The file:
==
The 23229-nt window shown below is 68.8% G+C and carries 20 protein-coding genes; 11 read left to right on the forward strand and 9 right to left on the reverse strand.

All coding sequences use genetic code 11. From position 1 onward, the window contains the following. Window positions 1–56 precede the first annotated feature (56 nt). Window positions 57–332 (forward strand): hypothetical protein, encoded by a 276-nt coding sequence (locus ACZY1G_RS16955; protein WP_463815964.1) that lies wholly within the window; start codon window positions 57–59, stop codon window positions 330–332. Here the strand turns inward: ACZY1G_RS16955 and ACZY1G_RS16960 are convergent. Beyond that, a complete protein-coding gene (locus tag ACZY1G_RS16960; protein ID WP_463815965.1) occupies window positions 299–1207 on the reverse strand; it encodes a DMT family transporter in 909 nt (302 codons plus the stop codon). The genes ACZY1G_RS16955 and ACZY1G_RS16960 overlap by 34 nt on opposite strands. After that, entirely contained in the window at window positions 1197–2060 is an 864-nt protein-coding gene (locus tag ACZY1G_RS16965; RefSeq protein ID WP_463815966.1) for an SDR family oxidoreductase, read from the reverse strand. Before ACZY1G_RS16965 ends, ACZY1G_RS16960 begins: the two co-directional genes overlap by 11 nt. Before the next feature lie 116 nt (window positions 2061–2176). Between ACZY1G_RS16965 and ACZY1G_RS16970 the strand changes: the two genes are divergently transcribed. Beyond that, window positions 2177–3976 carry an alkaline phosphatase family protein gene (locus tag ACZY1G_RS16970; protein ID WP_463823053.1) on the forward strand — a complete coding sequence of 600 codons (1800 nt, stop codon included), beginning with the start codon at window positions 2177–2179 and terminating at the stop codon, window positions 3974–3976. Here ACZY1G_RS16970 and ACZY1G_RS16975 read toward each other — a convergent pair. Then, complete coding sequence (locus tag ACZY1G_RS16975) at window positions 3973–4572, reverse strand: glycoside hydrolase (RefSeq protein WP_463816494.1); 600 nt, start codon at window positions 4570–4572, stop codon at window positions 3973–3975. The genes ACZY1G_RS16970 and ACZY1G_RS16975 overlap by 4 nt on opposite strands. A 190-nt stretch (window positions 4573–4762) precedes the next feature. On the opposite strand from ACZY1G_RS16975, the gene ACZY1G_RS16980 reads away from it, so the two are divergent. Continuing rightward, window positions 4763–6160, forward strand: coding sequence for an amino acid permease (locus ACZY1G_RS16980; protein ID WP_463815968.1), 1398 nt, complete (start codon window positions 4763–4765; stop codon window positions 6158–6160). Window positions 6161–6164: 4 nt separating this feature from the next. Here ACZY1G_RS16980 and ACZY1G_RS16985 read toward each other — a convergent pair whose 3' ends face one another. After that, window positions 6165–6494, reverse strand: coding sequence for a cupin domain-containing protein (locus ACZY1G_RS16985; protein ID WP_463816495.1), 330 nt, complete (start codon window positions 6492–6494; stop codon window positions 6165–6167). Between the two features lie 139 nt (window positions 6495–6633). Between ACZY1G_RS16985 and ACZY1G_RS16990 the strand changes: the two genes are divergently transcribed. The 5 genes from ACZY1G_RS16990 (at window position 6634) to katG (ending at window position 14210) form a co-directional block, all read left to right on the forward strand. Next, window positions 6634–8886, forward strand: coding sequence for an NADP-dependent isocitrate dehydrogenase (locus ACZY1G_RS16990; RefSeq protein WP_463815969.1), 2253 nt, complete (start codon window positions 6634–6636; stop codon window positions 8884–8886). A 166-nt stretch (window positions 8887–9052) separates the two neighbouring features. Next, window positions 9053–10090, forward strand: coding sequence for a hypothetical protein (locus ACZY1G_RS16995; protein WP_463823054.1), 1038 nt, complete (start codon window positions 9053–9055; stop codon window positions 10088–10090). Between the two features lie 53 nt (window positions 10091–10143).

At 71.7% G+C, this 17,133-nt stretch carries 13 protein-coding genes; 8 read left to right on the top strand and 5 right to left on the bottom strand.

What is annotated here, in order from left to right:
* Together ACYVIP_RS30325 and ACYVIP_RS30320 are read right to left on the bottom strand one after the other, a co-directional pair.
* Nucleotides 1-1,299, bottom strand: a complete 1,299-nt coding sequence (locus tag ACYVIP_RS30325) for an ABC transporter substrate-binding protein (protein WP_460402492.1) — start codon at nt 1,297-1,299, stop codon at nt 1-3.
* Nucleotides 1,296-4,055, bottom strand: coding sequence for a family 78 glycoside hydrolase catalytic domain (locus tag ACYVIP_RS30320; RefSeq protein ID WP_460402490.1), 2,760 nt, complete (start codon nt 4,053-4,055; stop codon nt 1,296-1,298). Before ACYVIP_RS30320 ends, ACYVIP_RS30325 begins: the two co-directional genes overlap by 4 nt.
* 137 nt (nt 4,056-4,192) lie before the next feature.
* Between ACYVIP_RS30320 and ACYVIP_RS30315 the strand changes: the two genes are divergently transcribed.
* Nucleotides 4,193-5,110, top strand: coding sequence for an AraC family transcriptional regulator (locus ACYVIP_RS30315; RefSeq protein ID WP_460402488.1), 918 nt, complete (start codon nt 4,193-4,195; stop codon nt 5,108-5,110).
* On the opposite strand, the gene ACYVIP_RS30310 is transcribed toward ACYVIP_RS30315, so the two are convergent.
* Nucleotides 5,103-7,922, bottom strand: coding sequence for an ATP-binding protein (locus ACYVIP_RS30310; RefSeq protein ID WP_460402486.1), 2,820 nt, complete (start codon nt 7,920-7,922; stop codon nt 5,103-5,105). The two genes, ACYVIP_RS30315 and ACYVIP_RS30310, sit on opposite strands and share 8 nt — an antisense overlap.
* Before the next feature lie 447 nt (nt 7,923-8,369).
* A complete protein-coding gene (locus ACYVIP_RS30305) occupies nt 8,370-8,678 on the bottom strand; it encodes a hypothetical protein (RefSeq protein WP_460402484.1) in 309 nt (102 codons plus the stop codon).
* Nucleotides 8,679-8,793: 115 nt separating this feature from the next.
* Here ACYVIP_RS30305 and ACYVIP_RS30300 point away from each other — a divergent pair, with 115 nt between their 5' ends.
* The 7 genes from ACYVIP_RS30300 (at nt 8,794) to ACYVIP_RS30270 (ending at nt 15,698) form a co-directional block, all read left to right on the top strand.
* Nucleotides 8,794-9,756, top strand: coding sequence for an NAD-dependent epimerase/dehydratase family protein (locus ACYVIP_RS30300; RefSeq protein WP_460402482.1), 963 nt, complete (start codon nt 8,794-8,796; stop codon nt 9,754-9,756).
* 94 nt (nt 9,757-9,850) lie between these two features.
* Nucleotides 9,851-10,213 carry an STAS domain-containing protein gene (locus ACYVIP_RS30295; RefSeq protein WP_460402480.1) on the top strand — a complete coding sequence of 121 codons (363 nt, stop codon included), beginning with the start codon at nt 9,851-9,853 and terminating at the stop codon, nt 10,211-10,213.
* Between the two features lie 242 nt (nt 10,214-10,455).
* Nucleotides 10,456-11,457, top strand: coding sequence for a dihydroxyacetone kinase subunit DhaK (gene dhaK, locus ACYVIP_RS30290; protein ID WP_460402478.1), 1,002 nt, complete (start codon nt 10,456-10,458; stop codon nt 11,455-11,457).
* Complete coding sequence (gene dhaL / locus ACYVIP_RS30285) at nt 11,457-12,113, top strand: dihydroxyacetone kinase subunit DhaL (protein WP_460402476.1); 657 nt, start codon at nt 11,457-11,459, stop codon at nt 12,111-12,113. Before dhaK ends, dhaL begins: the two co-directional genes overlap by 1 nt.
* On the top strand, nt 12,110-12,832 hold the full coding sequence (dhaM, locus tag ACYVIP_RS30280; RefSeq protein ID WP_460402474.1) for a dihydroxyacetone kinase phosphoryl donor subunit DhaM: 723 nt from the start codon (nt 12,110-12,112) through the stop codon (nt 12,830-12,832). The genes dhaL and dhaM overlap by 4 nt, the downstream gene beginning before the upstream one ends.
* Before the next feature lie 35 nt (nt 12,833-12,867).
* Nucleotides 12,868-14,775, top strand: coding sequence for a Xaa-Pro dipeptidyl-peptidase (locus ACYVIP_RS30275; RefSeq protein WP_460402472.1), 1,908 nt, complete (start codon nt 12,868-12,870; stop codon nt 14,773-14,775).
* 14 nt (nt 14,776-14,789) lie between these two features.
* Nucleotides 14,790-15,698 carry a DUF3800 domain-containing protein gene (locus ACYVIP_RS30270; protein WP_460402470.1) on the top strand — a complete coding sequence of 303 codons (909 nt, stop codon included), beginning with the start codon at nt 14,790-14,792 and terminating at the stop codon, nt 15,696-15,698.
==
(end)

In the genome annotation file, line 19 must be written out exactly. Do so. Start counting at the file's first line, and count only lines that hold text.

* 94 nt (nt 9,757-9,850) lie between these two features.